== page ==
Kara knew too. Because of his marriage to Arabella, her father was an important man in Villa Larona—Guild Secundus in the villa’s Mage Guild. He had no magic of his own, but a marriage—even in name only—to a strong Mage and a daughter who would inherit her mother’s talent was enough in this small villa.

  At least it had been.

  “We don’t have much time. Get some clothes together,” Arabella said. “You’re leaving.”

  “What about the guild?” Kara asked. “And Mage Guild Secundus Valendi?” By right of Guild Law, Mage Guild would determine her fate. Before today she’d assumed that the villa Guildsmen would make the decision—then her mother had arrived with the second most powerful man in Mage Guild.

  Though she had no magic Kara could still be useful to the guild—she’d assumed they’d want her to continue teaching. But in the two weeks since her final failure, Noula, more malicious than ever, had taken great pleasure in telling Kara that her only use now was as a breeder. Her mother was a powerful Mage, someone would take her, Noula taunted, some old man willing to feed and house her so he could bed her and get children on her in the hopes that at least one child had magic.

  I would rather die, Kara had thought, never expecting it to come to that. Then she’d met Mage Guild Secundus Valendi. He’d stared at her so intensely that she’d had to suppress a shiver. And admit that Noula was right. Mage Guild would use her as a breeder—Valerio Valendi would use her as a breeder.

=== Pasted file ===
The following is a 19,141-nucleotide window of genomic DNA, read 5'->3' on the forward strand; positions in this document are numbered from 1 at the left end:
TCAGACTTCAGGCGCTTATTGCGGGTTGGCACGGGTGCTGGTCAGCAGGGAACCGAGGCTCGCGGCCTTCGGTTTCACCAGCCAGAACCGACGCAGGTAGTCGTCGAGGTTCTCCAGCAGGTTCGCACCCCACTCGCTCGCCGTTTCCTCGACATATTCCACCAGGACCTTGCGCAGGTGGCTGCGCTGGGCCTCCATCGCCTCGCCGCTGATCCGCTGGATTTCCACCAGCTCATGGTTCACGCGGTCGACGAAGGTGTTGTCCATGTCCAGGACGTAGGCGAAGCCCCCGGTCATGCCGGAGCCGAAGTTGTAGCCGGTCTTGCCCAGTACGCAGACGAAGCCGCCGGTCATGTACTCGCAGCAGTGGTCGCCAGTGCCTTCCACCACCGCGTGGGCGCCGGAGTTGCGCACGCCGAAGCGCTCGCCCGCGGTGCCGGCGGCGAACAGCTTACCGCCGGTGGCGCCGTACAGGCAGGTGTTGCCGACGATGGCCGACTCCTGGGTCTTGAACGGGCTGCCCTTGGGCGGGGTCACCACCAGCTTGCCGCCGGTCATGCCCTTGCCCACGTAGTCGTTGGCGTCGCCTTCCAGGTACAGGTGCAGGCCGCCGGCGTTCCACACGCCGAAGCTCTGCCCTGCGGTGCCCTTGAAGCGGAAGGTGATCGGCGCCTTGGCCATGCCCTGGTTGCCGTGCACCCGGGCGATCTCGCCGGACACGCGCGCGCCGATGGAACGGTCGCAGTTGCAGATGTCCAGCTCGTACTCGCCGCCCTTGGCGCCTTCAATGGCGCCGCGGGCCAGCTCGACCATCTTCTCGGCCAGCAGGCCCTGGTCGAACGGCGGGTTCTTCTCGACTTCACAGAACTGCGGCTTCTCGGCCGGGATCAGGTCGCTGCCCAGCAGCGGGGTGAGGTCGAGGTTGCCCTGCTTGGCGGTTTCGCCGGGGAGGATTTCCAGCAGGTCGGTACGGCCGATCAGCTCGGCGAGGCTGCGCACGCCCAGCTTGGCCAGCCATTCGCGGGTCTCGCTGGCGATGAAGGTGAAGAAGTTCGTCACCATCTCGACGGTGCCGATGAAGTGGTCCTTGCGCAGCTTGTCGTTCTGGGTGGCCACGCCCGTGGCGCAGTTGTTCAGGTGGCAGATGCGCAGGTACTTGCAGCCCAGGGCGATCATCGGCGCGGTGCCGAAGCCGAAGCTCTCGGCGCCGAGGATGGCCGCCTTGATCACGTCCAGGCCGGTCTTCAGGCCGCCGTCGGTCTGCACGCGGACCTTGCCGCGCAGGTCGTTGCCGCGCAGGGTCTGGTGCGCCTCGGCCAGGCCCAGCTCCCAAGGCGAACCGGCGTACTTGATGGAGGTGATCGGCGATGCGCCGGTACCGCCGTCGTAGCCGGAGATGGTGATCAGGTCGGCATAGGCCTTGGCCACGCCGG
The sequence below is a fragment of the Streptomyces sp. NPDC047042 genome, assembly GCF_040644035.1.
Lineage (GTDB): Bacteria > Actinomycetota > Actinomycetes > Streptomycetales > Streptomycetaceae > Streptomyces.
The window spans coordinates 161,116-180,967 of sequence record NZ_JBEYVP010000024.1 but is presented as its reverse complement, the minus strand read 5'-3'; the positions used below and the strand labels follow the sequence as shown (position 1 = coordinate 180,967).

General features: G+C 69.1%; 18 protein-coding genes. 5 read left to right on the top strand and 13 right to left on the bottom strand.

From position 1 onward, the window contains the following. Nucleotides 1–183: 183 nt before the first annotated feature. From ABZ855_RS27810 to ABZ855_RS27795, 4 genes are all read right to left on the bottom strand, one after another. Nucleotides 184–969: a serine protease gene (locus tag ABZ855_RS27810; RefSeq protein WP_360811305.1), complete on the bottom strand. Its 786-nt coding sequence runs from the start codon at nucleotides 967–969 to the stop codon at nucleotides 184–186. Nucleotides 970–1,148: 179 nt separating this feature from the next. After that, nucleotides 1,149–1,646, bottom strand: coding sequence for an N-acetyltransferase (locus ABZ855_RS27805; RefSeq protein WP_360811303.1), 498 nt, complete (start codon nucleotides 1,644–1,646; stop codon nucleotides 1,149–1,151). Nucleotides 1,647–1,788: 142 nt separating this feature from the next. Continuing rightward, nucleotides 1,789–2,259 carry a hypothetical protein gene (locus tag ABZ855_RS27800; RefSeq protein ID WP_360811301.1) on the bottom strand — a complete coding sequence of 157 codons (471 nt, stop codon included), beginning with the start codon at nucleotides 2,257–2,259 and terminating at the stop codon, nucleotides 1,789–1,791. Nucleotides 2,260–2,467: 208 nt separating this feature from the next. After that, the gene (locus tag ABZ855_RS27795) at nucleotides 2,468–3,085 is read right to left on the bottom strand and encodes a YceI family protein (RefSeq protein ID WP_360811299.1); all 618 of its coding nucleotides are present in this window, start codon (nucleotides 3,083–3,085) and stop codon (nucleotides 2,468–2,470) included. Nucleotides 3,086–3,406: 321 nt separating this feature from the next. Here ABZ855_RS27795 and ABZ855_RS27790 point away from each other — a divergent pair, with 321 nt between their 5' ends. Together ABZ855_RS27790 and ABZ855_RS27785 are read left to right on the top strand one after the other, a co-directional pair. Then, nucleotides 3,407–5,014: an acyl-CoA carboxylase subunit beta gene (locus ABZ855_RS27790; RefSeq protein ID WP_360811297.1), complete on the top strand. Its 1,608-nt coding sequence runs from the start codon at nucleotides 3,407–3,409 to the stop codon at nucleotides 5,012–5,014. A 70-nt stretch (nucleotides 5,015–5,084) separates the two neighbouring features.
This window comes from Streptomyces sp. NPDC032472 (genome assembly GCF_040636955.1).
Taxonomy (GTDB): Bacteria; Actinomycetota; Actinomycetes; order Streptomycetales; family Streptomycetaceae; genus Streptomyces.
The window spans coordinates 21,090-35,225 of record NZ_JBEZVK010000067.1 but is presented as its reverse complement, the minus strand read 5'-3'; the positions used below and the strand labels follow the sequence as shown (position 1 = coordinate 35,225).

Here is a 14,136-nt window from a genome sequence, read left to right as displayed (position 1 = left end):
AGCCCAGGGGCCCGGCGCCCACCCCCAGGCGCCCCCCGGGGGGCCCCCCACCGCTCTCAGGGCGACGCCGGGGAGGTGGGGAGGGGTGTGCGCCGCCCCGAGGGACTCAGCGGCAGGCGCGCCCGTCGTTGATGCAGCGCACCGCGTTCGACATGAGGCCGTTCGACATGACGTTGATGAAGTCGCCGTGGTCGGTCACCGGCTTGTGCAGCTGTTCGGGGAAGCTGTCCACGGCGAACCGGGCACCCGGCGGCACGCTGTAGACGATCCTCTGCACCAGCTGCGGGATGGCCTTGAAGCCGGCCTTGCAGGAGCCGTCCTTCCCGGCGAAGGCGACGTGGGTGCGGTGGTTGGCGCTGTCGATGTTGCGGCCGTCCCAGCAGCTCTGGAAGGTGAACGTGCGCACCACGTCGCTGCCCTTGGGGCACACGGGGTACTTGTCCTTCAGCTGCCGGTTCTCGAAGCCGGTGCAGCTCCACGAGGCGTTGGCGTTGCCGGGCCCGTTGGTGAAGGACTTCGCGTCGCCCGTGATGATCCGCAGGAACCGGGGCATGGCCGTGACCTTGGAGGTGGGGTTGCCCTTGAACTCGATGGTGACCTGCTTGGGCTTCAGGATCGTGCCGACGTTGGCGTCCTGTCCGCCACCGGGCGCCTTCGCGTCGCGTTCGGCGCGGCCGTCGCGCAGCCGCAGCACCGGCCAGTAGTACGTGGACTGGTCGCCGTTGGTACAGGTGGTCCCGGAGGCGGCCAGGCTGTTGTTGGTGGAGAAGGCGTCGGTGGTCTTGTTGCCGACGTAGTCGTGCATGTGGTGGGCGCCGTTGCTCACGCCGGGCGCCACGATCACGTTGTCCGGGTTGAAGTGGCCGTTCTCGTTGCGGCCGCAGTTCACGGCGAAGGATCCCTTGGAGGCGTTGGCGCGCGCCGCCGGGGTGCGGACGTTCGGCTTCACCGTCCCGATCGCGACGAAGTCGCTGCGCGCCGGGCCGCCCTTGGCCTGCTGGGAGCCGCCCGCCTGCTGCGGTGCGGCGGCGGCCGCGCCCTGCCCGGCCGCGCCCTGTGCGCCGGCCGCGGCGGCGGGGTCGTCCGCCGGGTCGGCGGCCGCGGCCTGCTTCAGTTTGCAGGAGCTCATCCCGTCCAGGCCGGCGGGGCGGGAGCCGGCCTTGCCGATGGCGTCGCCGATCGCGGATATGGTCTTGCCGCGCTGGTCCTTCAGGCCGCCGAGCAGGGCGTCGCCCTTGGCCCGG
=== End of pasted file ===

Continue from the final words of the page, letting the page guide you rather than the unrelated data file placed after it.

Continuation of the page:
“I’ll deal with the guild and Valerio Valendi,” Arabella said. “Pack your things.”

  Kara knelt by the trunk that held her extra clothes. Her mother’s steady gaze made her jumpy, and she fumbled as she opened the chest. She scooped the contents into a pile and stuffed everything into a small pack. It wasn’t much. Her winter stockings, a skirt that was too short, a faded blue shirt, a second set of smallclothes, and an old pair of her father’s trousers, threadbare at the knees, which she wore while tending the herbs.

  “Do you have any guilders?” Arabella asked. “Jewelry?”

  Kara shook her head. As the years passed and she continued to fail her test, fewer items of value had been given to her.

  “Nothing? I thought you were teaching the younger ones?”

  “Noula has Mage Guild pay her directly,” Kara said. “To cover the expense of keeping me.”

  “That donnina,” Arabella said. “Here.” She untied a small bag from the belt at her waist. “It’s not much. You’ll have t
o earn your own guilders as soon as possible.”

  “Where are we going?” Kara asked warily.